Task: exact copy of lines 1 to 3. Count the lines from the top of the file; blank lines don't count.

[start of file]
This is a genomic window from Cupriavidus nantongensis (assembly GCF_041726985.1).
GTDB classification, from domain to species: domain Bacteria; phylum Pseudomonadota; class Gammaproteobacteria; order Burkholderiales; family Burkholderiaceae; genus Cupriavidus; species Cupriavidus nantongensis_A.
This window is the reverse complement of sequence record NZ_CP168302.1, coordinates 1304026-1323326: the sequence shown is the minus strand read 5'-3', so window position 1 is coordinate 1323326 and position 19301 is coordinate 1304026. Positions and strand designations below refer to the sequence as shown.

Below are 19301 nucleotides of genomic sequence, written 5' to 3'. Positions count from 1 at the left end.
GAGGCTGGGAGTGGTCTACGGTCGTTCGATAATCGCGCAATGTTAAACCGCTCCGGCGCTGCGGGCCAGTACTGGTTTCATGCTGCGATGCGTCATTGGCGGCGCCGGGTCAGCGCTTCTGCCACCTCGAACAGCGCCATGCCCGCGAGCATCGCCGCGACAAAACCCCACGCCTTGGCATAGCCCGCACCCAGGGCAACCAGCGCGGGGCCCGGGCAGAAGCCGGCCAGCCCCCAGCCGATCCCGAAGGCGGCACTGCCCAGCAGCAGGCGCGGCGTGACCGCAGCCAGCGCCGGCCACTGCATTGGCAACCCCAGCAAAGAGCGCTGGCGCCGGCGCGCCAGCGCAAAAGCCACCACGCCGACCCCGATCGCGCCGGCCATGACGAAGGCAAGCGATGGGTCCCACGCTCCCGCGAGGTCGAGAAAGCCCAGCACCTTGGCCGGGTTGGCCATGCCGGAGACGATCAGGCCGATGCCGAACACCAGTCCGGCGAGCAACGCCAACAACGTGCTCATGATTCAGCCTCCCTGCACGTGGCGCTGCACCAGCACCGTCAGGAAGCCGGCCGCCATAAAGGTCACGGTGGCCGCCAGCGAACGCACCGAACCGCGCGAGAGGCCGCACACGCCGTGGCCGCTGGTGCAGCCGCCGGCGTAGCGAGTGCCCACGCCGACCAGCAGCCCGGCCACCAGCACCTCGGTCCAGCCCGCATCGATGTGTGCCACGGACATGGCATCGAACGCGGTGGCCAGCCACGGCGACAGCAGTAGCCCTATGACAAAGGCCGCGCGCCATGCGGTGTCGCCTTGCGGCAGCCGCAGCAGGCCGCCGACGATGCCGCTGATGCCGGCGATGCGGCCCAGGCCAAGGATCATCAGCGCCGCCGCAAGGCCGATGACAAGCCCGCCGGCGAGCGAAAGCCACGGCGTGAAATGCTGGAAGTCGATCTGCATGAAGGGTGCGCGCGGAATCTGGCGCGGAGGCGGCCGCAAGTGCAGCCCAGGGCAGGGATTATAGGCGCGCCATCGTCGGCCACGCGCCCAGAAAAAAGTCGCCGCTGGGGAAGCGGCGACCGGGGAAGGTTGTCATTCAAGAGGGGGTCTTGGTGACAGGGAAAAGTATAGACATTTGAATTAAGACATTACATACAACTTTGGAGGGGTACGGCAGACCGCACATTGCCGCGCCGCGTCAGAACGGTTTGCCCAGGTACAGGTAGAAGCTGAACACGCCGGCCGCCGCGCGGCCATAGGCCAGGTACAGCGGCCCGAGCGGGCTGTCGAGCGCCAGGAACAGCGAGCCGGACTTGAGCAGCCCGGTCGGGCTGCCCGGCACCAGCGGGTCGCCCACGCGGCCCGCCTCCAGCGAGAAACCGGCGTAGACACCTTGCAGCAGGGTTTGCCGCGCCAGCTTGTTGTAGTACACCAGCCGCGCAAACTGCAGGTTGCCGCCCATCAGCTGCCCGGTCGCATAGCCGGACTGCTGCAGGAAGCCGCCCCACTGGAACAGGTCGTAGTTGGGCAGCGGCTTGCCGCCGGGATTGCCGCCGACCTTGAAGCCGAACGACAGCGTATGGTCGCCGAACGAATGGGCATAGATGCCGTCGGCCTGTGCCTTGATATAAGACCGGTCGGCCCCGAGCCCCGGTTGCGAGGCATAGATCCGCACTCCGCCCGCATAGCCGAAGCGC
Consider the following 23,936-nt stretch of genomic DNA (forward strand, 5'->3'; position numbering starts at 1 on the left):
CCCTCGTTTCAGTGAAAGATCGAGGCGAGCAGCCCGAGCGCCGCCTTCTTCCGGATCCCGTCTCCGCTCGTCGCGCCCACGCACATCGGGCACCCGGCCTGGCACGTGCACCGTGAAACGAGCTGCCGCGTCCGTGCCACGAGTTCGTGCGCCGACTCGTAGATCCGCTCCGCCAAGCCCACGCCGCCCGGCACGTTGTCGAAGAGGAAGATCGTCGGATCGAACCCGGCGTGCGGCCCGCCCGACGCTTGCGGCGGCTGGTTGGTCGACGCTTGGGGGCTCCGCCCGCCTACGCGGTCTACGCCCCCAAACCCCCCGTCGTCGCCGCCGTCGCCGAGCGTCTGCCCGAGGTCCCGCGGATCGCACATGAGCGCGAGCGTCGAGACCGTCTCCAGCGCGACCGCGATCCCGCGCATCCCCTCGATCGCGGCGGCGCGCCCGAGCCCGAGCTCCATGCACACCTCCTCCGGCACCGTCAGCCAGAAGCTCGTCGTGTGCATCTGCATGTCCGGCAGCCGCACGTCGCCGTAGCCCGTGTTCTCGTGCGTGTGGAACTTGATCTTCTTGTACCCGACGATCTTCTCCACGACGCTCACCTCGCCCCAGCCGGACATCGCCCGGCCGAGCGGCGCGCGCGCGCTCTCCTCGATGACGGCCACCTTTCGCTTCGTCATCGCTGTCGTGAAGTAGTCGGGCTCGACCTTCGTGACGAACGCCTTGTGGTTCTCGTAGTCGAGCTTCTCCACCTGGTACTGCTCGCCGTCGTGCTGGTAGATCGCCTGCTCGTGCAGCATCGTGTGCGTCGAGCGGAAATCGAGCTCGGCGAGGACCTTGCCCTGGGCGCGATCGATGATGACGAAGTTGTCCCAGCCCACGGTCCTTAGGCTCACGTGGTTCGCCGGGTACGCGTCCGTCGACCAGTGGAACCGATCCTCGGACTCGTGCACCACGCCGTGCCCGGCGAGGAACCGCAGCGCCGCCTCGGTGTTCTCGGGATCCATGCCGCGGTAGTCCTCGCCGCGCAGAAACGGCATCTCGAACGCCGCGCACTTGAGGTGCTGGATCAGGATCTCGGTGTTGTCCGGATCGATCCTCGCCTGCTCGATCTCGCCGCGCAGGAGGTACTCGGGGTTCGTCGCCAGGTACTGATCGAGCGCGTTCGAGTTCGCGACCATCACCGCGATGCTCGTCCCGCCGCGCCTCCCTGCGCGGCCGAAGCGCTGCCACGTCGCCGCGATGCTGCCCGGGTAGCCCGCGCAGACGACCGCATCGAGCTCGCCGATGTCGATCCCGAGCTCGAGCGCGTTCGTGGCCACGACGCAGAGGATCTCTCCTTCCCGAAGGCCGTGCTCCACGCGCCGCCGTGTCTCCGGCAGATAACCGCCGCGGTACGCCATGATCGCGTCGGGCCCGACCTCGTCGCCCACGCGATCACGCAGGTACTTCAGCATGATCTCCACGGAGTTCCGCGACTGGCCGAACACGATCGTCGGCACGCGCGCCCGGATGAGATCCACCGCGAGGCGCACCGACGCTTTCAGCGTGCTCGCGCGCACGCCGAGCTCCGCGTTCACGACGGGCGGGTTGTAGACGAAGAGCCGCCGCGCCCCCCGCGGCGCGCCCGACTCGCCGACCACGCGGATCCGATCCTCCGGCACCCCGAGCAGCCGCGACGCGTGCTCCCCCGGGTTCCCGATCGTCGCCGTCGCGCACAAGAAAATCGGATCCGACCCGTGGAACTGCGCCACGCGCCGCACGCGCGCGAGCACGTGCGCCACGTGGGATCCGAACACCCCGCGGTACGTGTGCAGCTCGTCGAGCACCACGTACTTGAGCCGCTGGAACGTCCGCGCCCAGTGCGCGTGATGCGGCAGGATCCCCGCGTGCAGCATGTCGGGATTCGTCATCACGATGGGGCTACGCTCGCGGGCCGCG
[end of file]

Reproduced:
This is a genomic window from Cupriavidus nantongensis (assembly GCF_041726985.1).
GTDB classification, from domain to species: domain Bacteria; phylum Pseudomonadota; class Gammaproteobacteria; order Burkholderiales; family Burkholderiaceae; genus Cupriavidus; species Cupriavidus nantongensis_A.
This window is the reverse complement of sequence record NZ_CP168302.1, coordinates 1304026-1323326: the sequence shown is the minus strand read 5'-3', so window position 1 is coordinate 1323326 and position 19301 is coordinate 1304026. Positions and strand designations below refer to the sequence as shown.